Michelle Barbero, Staff Writer |
On Wednesday, October 27, poets and poetry enthusiasts alike met in the Hunt Union Waterfront room at SUNY Oneonta.
The Big O’ Poetry Slam was sponsored by the office of Student Life and Leadership, the Poetry Slam Association, and the SUNY Oneonta Auxiliary Services. Students who attended the event were awarded diversity LEAD credit, and those students who performed at the event were awarded LEAD credit for effective communication skills.
According to SUNY Oneonta, the Big O’ Poetry Slam was founded on October 16, 2001 as “the varsity sport of the soul” by co-founders Jamie Manning and Robert Haggerty. The tradition has been kept alive and well since its creation, with the most recent slam being the 152nd in the series.
This event was the last of the first five Big O’ Poetry Slams, which acted as a platform for student to showcase their skills and qualify for a chance to compete at the Grand Slam on November 8. The top performers at the Grand Slam will then compete with poets from around the world at the 2018 College Unions Poetry Slam Invitational (CUPSI).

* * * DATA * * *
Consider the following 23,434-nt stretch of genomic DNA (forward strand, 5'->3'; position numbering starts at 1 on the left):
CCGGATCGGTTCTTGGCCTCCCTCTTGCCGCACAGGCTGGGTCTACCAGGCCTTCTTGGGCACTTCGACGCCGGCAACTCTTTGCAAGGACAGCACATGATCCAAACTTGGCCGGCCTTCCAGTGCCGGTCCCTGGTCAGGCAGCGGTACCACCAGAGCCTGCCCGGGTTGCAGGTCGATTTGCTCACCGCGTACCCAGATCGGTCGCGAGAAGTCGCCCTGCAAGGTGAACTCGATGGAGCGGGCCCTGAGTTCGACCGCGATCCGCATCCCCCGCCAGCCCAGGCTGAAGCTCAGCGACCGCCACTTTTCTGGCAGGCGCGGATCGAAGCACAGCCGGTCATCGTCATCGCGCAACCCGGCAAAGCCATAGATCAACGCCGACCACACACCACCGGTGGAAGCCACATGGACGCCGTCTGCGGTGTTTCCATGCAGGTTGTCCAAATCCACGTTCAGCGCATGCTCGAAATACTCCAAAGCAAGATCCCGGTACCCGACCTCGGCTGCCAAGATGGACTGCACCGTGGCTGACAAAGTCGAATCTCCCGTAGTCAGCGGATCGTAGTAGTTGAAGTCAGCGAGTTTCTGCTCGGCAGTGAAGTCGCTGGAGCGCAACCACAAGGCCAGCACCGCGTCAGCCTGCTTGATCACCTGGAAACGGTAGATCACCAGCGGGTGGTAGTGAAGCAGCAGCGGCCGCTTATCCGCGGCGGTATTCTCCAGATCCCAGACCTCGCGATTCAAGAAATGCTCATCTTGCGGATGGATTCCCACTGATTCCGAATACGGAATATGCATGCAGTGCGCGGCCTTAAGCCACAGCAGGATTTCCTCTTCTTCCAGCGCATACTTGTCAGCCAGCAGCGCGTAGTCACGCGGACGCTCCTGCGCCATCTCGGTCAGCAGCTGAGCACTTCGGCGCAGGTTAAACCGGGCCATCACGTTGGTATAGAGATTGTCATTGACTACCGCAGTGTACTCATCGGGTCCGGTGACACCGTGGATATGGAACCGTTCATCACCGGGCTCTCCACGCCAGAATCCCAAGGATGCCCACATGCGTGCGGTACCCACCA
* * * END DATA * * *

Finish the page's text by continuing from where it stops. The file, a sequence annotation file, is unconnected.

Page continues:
The Big O’ Poetry Slams are free and open to the public. The audience is encouraged to be loud and proud in their support or criticism of the poets putting their hearts out onto the stage. Complex topics such as racism, sexuality, mental illness, love, politics, truth, and more were all touched upon by the student poets.
President of the Poetry Slam Association, Jillian Moczara, explained that, “At a lot of slams, the audience can tend to be a little self-conscious about being loud and cheering. But last night, everyone, audience and poets alike, put it all out there.”
The slam kicked off with a notable performance by two competitors, Denny Burhan and Katie Hebert. This duet consisted of a mixture of singing and poetry addressing topics such as metal illness, family conflict, and addiction.
The team ended with the striking line, “I just want to leave.”
In addition to the SUNY Oneonta student poets, Jamie DeWolf, an award-winning performer, made an appearance as the featured poet of the night. DeWolf is from Oakland, California, and on top of being a performer, he is also a filmmaker and a teaching artist. This NPR Snap Judgement “Performer of the Year” award recipient took to the stage and told stories of his life and lessons he has learned through experiences pertaining to religion, beauty, and love.
Moczara shared that, “He was telling us stories using beautiful, poetic language. He kept the audience engaged and listening with it never being forced.”
The winners of this slam were Gwyn Quagliana, who came in first place, and Jo Arroyo, who came in second place. Recognized for their hard work and the risks they took on the stage, these two students were rewarded with the opportunity to continue moving forward toward CUPSI.